The first treatment for anyone with high blood pressure, weight problems, psychological disorders, bowel problems, upper respiratory difficulties, self-esteem issues, or anxiety disorders should not be medication or group therapy, but to complete a marathon.
If anyone is caught being a bully in life, regardless of age, we should have some legislative body we can report them to and this body has the authority to convict this individual and sentence them to run a marathon. Arrogance is bad, humility is good. Marathons promote humility.
Anyone sentenced to "community service" must run a marathon. What better community service could be achieved than to get someone in the community healthier, both mentally and physically?
More serious crimes might require two marathons in one year, a sentence that would not allow any time off from training. (Whoa, would this be an inconvenience for someone not used to working out?)
There should be a fifty percent discount on all health insurance premiums with proof of running a marathon each year.
Community leaders and politicians should be required to run a marathon each year, rather than annoying everyone by going door-to-door making promises they're unable to keep. A marathon will continually encourage "honest work" instead of more rhetoric the world doesn't need. Leading by example has always proven to be successful.
Any family owning more than one vehicle must all run a marathon in order to get registrations for every vehicle after the first one.
All police officers and fire fighters must run one marathon per year to be able to continue wearing a badge.
Anyone who isn't happy in life, can't figure out why life isn't giving back the way it should, and is looking for that bigger house, perfect soul-mate, or winning lottery ticket, join in and run a marathon. I'm sure you'll find the answer somewhere along the way.
From my vantage point, there are two causes of unhappiness and poor health---the lack of drive and discipline. With technology bringing so much excitement into every room in our house, why would anyone ever need to leave the house for fun? And the media is continually telling us to take this pill or that because "you haven't got time for the pain," but the cold truth is, it's all painful. Life hurts too much these days, and on too many fronts. The marathon solves these problems in a flinch. It reintroduces us to drive and discipline, for, as we know, there are no shortcuts to crossing that finish line. You must pay the price for a long enough period of time, or you won't cross that line.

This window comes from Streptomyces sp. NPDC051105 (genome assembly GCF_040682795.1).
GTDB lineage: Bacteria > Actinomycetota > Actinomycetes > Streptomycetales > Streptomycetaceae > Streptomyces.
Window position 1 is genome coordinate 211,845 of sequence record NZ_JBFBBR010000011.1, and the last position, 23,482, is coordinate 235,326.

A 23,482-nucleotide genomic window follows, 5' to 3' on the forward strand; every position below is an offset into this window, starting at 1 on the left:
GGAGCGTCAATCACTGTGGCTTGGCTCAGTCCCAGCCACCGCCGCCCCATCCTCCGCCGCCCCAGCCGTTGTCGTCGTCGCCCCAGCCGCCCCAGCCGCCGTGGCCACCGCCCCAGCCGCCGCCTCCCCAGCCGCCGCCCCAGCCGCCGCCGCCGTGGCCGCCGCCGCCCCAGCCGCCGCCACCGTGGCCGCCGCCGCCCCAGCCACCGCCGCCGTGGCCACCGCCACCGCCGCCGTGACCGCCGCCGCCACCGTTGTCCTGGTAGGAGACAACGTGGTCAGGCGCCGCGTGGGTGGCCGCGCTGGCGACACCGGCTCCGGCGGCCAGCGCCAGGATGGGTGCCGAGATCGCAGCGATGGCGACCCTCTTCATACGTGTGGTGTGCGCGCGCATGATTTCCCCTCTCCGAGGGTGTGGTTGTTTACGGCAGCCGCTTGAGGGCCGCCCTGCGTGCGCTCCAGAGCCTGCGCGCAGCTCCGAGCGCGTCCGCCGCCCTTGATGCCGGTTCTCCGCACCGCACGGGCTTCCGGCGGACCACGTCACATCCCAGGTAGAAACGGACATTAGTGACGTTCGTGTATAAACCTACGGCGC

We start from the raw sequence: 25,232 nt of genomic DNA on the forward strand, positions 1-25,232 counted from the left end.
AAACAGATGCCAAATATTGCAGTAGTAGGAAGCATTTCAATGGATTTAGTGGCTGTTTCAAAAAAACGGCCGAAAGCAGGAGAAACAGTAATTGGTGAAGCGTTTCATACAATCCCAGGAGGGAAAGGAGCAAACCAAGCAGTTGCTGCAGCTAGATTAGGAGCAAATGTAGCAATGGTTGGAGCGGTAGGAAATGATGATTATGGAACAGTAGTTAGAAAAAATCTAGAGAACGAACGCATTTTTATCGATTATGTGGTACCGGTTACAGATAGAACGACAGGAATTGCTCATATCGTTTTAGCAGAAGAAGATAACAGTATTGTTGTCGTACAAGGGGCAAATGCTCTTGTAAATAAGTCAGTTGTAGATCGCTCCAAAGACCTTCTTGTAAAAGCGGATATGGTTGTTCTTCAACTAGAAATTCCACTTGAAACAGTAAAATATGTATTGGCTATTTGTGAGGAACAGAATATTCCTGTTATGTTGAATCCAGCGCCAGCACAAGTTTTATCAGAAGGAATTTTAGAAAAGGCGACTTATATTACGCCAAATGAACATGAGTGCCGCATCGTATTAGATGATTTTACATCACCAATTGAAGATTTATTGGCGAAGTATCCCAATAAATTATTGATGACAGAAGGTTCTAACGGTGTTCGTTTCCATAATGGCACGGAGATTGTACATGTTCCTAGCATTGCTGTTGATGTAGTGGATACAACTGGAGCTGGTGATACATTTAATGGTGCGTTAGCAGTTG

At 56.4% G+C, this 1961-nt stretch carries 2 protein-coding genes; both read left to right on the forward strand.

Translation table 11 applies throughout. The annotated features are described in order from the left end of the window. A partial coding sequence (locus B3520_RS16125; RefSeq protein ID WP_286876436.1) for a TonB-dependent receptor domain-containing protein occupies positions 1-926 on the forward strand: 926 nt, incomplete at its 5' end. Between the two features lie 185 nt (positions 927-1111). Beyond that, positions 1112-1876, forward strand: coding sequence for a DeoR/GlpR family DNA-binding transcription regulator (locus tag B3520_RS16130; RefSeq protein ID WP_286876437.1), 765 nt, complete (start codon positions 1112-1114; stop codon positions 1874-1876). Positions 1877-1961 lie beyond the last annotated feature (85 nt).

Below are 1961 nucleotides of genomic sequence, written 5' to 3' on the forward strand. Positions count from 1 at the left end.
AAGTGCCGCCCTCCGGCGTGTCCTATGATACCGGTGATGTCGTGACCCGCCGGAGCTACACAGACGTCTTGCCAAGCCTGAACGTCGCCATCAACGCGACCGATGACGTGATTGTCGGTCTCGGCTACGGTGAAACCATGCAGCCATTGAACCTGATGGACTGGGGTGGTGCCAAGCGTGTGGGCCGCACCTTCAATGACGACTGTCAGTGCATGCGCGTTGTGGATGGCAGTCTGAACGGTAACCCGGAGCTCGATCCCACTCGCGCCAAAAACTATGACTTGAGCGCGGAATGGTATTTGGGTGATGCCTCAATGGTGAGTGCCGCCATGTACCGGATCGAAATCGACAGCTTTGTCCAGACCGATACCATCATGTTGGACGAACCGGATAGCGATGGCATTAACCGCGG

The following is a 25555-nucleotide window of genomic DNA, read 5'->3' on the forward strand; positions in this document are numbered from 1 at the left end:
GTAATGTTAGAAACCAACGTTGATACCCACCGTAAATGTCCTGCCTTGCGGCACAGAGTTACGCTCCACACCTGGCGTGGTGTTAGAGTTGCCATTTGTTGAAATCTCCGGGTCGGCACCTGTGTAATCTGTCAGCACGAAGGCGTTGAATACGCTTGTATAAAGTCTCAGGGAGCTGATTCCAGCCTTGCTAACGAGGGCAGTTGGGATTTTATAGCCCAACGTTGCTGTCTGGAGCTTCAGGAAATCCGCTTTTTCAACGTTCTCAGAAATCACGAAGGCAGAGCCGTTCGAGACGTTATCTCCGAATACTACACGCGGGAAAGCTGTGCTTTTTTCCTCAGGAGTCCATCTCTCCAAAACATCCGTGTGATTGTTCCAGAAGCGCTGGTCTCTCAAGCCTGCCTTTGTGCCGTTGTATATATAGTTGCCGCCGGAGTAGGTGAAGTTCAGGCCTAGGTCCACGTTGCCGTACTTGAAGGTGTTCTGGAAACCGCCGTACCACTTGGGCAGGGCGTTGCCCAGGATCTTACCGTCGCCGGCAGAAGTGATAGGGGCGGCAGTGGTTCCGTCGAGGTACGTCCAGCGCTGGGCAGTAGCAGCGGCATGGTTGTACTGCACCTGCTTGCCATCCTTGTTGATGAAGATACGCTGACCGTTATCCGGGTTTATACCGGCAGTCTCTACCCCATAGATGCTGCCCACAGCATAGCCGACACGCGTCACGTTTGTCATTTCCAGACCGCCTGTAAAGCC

The training phase is the backbone of this program and the direct reason for improved happiness. Our social lives improve by joining a regular group to go on our weekly runs. We talk, listen, and become the person we thought we used to be---happy and interesting. All social stigmas disappear, as we all become runners seeking the same goal. We're no longer lawyers, doctors, teachers, or housewives living according to some bogus pecking order society has created. We revolve our days around our training schedule, giving us something to look forward to at the beginning of the day and something to be proud of by the end of the day. And we all inherently know this powerful fact--we're doing something that most people will never have the guts to try. We're running a marathon. Our self-esteem goes up dramatically. In fact, isn't the scale looking a little kinder these days? Those clothes that just never seemed to fit on that Monday-morning diet plan all of a sudden fit perfectly. The big clincher in this life-altering metamorphosis a person goes through occurs on that first day that someone asks you "Have you lost weight?" There's no turning back now!
And the day we cross that finish line, the day we complete the journey we started six or eight or ten months earlier, that's the day we can't wait to start all over again on our next chapter. For what we learn is one simple fact---"Who wouldn't want to run a marathon?"